Back when I was living deep the mopaniveld of northern Namibia, there were communities where rural subsistence and even substantial profits were realized on a worm-based economic model. The caterpillar of the "Emperor Moth" (Imbrasia belina) is an obligate species within Colophospermum mopane woodlands that occur in frost-free, generally alkaline conditions in bands across parts of southern Africa. The moths oviposit on the leaves of Mopane tree and their voracious larvae - known as "Mopane worms" - are of great significance as non-timber forest products with high value for regional food security. Although gourmets worldwide can get their sun-dried caterpillars in upscale packaging from purveyors of coffee beans regurgitated by weasels and other exotic fare, the African style is a newspaper cone filled by a roadside vendor from great buckets overflowing with squeezed, salted, fried and dried Mopane worms.
I've eaten these things. I've eaten a whole cone of them washed down with sorghum beer on a rattling, overloaded minibus brimming with unwashed humanity. This is not one of those culinary delights I yearn for from my days in the bush - certainly not enough to order up a 1.29 oz pack for $27.41 (+ shipping from Britain). That absurd price is comparable to the cost of fresh American caviar or half an ounce of saffron, although an ounce of prime truffles will still set you back $150 or so. Mopane worms are not in the same league as any of these things, but as a source of plentiful, high protein nourishment they are hard to beat. Laboratory analysis shows on a dry matter basis that these worms are comprised of 60.70% crude protein, 16.70% crude fat, and 10.72% minerals. Of course, this discovery has long part of the traditional knowledge base in many African communities.
As with any natural resource, and especially those that fall outside preservation areas, mopane worms are vulnerable to over harvest and unsustainable exploitation. Failure to appreciate the emperor moth's complex life cycle can lead to over collection of larvae in ways that compromise their reproductive success. The challenges of managing a shared resource on lands with communal land tenure are particularly difficult in places where regulation and enforcement of conservation measures are inadequate and local resource users are disenfranchised from management and benefit decision-making. In Zimbabwe, over-exploitation threatens the viability of these caterpillars and there are fears they could even become extinct:
"Villagers say the steady decline in the supply of (caterpillars) began three years ago when groups of women from Bulawayo and Harare began invading the area to buy the mopani worms, leading to over-harvesting of the delicacy. Traders from Zimbabwe's main urban areas export the caterpillars to Botswana, the Democratic Republic of the Congo (DRC), South Africa and Zambia. The caterpillars were initially taken to the DRC in 1998, where they were an instant hit, with Botswana, Mozambique, South Africa and Zambia also becoming major consumers.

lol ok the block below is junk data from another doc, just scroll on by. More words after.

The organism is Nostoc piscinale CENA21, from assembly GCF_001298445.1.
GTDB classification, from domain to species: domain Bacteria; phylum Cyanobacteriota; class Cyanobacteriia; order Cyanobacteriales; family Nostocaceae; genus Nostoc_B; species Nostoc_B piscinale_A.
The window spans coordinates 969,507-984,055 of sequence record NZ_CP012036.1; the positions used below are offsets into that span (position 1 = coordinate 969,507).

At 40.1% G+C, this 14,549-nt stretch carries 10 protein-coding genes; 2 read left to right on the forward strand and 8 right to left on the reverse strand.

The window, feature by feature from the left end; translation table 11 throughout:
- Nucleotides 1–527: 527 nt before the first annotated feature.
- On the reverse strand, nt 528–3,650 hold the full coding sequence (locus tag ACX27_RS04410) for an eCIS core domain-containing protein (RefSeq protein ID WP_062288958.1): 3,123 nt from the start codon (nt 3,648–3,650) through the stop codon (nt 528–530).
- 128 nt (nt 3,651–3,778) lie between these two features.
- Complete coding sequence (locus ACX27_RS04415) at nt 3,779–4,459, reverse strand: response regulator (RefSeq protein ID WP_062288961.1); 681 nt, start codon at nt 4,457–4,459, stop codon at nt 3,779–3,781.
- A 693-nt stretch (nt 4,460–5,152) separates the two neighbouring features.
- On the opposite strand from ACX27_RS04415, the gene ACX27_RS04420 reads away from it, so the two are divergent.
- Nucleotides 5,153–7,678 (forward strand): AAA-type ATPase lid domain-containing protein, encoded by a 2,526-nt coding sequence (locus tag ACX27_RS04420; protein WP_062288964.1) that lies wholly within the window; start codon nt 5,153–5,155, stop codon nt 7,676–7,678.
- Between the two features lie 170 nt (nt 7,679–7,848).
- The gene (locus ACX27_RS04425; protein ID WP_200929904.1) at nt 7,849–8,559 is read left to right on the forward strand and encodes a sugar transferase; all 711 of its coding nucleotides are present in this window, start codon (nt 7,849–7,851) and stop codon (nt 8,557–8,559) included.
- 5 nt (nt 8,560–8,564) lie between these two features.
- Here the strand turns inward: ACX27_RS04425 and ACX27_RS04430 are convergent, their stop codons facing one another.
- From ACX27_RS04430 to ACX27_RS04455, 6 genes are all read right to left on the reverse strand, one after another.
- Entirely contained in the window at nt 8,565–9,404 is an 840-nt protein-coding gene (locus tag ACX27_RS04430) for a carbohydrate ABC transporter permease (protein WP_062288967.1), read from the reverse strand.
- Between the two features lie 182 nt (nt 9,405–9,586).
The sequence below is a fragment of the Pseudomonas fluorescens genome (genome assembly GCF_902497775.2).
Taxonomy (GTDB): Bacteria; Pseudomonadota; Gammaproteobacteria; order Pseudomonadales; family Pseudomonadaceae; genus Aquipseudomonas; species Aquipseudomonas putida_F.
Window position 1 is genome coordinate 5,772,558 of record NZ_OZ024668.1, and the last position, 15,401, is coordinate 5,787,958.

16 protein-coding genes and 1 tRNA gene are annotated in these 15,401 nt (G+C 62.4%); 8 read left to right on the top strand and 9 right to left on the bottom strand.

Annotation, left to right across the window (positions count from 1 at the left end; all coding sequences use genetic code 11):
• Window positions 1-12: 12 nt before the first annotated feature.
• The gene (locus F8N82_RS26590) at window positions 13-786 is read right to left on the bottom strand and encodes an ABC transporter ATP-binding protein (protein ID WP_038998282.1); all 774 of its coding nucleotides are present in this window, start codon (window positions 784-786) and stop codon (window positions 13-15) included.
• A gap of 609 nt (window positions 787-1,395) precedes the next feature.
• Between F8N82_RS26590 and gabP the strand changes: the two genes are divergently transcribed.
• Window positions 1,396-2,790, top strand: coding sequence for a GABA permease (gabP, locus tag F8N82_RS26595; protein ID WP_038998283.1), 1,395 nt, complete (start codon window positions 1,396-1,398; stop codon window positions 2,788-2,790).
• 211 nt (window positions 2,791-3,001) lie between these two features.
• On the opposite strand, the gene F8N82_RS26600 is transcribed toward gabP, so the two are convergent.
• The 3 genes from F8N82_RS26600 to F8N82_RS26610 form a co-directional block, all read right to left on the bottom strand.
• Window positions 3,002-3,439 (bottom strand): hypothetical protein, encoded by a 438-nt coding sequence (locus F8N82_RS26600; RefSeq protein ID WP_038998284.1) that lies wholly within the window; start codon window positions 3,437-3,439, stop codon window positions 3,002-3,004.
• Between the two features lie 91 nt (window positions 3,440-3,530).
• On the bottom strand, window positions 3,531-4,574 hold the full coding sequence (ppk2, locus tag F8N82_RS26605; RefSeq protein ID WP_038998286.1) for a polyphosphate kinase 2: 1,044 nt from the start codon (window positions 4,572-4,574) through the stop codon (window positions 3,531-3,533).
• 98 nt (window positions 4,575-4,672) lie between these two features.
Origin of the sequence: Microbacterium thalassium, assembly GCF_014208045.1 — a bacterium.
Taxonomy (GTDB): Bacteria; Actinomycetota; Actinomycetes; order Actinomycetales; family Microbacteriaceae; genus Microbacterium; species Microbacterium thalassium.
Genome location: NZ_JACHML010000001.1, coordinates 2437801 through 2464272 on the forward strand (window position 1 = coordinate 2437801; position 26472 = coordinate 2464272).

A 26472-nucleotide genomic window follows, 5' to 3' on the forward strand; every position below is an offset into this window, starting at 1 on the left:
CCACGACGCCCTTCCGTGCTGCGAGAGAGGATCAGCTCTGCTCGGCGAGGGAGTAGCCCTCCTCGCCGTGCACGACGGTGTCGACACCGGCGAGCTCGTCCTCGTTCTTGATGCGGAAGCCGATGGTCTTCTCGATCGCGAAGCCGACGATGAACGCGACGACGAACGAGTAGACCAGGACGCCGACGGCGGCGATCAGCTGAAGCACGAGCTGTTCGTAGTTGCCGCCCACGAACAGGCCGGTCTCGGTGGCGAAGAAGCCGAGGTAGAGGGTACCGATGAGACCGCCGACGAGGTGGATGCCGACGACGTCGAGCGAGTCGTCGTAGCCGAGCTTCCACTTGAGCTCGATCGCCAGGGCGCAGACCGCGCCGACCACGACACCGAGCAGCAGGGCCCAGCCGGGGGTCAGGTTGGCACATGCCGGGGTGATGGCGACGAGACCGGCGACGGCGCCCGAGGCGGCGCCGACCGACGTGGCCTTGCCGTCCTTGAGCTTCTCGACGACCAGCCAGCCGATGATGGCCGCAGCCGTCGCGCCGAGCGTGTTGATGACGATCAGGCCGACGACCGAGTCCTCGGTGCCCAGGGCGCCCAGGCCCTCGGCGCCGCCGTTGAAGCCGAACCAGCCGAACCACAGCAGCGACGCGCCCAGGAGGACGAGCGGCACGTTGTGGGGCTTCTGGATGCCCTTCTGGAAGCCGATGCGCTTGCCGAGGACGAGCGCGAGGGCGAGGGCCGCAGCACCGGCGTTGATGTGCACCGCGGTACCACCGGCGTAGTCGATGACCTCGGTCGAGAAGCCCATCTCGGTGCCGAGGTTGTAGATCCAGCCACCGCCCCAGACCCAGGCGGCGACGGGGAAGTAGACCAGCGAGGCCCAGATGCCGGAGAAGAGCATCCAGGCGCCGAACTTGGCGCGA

The absence of regulations or legislation to control the harvesting of the mopani worms has made it impossible for rural communities in Matabeleland to limit the trade in the delicacy, some villagers told The Daily News.
Canaan Ncube, a ward development committee member in the Donkwe area, said: that the harvesting...had become so commercialized that the mopani tree, the caterpillar's habitat and source of food, was endangered every rainy season.
Mopane trees coppice very regularly, and in many parts of northern Namibia the demand for their hard, termite resistant wood has been so great that what was once a high canopy forest is now mopani scrub land. Livestock can therefore browse more of the surface area of the tree in competition with the hungry caterpillars, which have nowhere to climb beyond the reach of collectors. Desertification is a real problem in these areas where deforestation and excessive grazing have turned mopanifeld into barren land.
The are reasons to be hopeful, however. In the part of northern Namibia where I once lived, the local people have established the Uukwaluudhi communal area conservancy. King Shikongo Josea Taapopi, who I had the pleasure of meeting when I was a volunteer teacher at a Roman Catholic mission located within his kingdom, plays a strong role in helping the conservancy manage and benefit from its wildlife and natural resources and requires that mopane worm collectors register with his Tribal Authority.
Usually people harvest mopane worms from March to April, but according to the king, the worms in his area are still immature.
'We have to control our forest and our traditional fruits,' Taapopi said.
Those who register with the Traditional Authority have to pay an unspecified amount of money, Taapopi said.
The exact amount would be announced when the worm-collecting season was declared open, he said.
Some of the mopane forests where worms are harvested are in the Uukwaluudhi Conservancy, where community members earn an income from the sustainable use of their natural resources."
The Uukwaluudhi conservancy has its own "mopane worms fund" financed from the sustainable harvest of this resource. King Taapopi authorized the donation of N$20 000 (currently valued at 2,728.14 USD) from this fund for a regional education initiative. The benefits of community-based natural resource management for livelihood diversification, as well as sustainable use and conservation, are well established here.
So if you find yourself out of trail mix on a hot and dusty road in Uukwaluudhi, chances are you will find a ready source of sustainably harvested protein, locally managed and protected by royal authority, for sale in a newspaper cone of lowly worms.